At 9:50 p.m. on Tuesday, Alfonso Perez finally figured out former two-time world champion Greg Haugen.
Unfortunately for Perez, his fight against Haugen had ended at 9:40 p.m., and until the moment after the eighth round when referee Robert Byrd mercifully halted the one-sided beating, Perez knew as much about how to fight Haugen as Moe, Larry or Curly knew about jet propulsion.
Haugen, 31, seeking a big-money fight against Hector Camacho or Julio Cesar Chavez next year, stepped back in time and into the tiny (900-seat) Reseda Country Club and hammered Perez decisively in the super lightweight bout, closing Perez's left eye, cutting the right one and sending blood pouring from his nose and mouth.
Moments after the bout ended, Perez offered this assessment:
"He was too strong for me. I knew he was a world champion and I was a little scared even before the fight."
Haugen started slowly, peppering Perez only with left jabs for two rounds. In the third, his right hand joined the festivities, thumping regularly against Perez's face for the remainder of the fight.
After the bell ending the eighth, Byrd informed Perez that his face could take the rest of the night off. There was no objection.
"I felt OK, but my knee hurt," Haugen said. He injured the left knee five weeks ago, stepping into a hole while on a training run. "After the fifth round, it really bothered me."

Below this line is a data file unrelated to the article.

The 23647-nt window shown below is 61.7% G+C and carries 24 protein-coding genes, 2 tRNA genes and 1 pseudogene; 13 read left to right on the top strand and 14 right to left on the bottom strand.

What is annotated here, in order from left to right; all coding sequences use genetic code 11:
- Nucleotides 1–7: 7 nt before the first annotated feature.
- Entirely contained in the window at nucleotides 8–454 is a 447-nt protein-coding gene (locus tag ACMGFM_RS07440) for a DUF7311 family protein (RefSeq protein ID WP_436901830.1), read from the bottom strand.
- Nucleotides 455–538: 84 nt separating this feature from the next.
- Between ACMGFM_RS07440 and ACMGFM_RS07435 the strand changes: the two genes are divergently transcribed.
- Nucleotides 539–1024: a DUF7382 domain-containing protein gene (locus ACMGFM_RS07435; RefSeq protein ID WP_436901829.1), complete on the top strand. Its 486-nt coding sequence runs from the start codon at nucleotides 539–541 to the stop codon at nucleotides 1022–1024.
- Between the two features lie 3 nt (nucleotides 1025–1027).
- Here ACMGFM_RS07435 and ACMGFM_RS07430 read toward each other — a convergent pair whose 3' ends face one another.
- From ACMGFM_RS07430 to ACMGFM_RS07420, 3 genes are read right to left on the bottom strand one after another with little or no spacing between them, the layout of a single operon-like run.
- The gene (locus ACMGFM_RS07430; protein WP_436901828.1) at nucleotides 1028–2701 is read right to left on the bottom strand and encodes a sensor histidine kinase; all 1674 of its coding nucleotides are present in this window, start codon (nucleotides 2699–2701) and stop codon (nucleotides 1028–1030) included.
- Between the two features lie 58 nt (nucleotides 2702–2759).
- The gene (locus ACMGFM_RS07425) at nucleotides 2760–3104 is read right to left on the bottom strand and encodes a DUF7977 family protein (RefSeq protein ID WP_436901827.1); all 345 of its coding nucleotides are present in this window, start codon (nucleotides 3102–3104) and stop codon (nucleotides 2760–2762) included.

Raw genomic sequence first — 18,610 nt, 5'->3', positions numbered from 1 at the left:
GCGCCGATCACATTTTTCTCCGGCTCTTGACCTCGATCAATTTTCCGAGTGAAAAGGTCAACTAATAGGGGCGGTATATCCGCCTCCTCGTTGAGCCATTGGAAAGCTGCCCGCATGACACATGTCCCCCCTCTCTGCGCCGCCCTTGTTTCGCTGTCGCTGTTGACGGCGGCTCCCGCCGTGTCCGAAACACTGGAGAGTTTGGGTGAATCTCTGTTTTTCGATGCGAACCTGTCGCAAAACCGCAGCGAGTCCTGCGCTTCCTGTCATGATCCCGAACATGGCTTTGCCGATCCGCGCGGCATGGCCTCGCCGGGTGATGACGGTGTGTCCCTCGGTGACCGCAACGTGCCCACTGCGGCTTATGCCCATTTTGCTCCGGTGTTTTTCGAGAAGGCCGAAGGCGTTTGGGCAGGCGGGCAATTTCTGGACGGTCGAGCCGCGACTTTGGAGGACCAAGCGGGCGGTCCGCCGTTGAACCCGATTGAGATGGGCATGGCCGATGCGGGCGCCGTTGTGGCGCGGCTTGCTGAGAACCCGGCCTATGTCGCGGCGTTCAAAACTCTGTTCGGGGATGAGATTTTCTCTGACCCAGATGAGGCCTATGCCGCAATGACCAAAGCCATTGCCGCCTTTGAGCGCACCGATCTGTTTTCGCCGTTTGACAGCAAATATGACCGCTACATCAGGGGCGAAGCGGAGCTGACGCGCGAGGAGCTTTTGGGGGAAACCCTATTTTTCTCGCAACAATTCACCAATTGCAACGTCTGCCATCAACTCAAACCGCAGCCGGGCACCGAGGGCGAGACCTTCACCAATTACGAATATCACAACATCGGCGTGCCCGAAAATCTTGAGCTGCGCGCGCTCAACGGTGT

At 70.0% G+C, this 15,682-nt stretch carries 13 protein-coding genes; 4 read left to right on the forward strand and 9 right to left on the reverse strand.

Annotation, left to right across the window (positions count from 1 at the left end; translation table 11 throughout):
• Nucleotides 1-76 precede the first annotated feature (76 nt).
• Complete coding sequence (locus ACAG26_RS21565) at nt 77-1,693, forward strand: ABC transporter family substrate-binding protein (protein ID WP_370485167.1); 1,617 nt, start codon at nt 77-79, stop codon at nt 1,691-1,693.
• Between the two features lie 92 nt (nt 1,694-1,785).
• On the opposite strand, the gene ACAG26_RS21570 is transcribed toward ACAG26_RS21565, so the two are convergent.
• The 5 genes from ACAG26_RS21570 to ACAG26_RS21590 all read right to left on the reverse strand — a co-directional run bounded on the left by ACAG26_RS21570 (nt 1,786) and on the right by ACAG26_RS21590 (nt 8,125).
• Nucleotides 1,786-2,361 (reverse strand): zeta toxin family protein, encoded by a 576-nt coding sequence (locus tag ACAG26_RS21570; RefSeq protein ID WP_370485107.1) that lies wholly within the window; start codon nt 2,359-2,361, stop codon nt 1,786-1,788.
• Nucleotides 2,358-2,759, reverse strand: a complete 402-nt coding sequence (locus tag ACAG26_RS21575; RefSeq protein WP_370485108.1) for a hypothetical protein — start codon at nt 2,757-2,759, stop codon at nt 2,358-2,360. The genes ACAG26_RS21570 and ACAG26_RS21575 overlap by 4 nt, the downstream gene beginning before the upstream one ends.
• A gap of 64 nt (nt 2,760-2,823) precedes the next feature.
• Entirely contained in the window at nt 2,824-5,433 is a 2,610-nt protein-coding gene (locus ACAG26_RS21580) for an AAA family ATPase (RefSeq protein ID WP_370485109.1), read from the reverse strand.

Haugen (29-4-1), who earned $1.2 million in his last bout, a 12-round loss to Camacho in May, said he will fight one more time at the Country Club before seeking another big-money bout. He weighed 143, seven pounds over the lightweight limit.
He won the International Boxing Federation lightweight title in 1986, lost it a year later in a bloody brawl against Vinny Pazienza but regained the title in 1988 with a decision in a rematch against Pazienza. Haugen is the only fighter to beat Camacho. He accomplished that in February in a 12-round decision before losing in the rematch in May.
Perez, 21, weighed 142 1/2. He is 13-9. And very impressed with Haugen.
In the second bloodiest fight of the night, heavyweight Rocky Pepeli of Burbank scored a technical knockout over Bobby Quarry of Bakersfield at 2 minutes 6 seconds of the fifth round in a scheduled eight-round bout.
A quick left hook ripped open a deep cut under Quarry's right eye, and seconds later, when another left hook sent Quarry's mouthpiece skidding across the canvas, ringside physician Robert Karn halted the fight. Pepeli (227) is 13-3-1. Quarry (221) is 10-10-2. He is the brother of 1970s heavyweight contender Jerry Quarry.
In an earlier heavyweight bout, Lionel Butler of Venice stopped Don Askew of Los Angeles at 2:06 of the first round.
In a four-round junior middleweight bout, Benny Barrentos (158) of San Fernando scored a split decision in his pro debut against Harout Ter Panoshian (159) of Glendale. Panoshian is 2-1. In the first bout, middleweight William Krijnen of Chino Hills scored a unanimous decision over Mario Vaca of Guadalajara.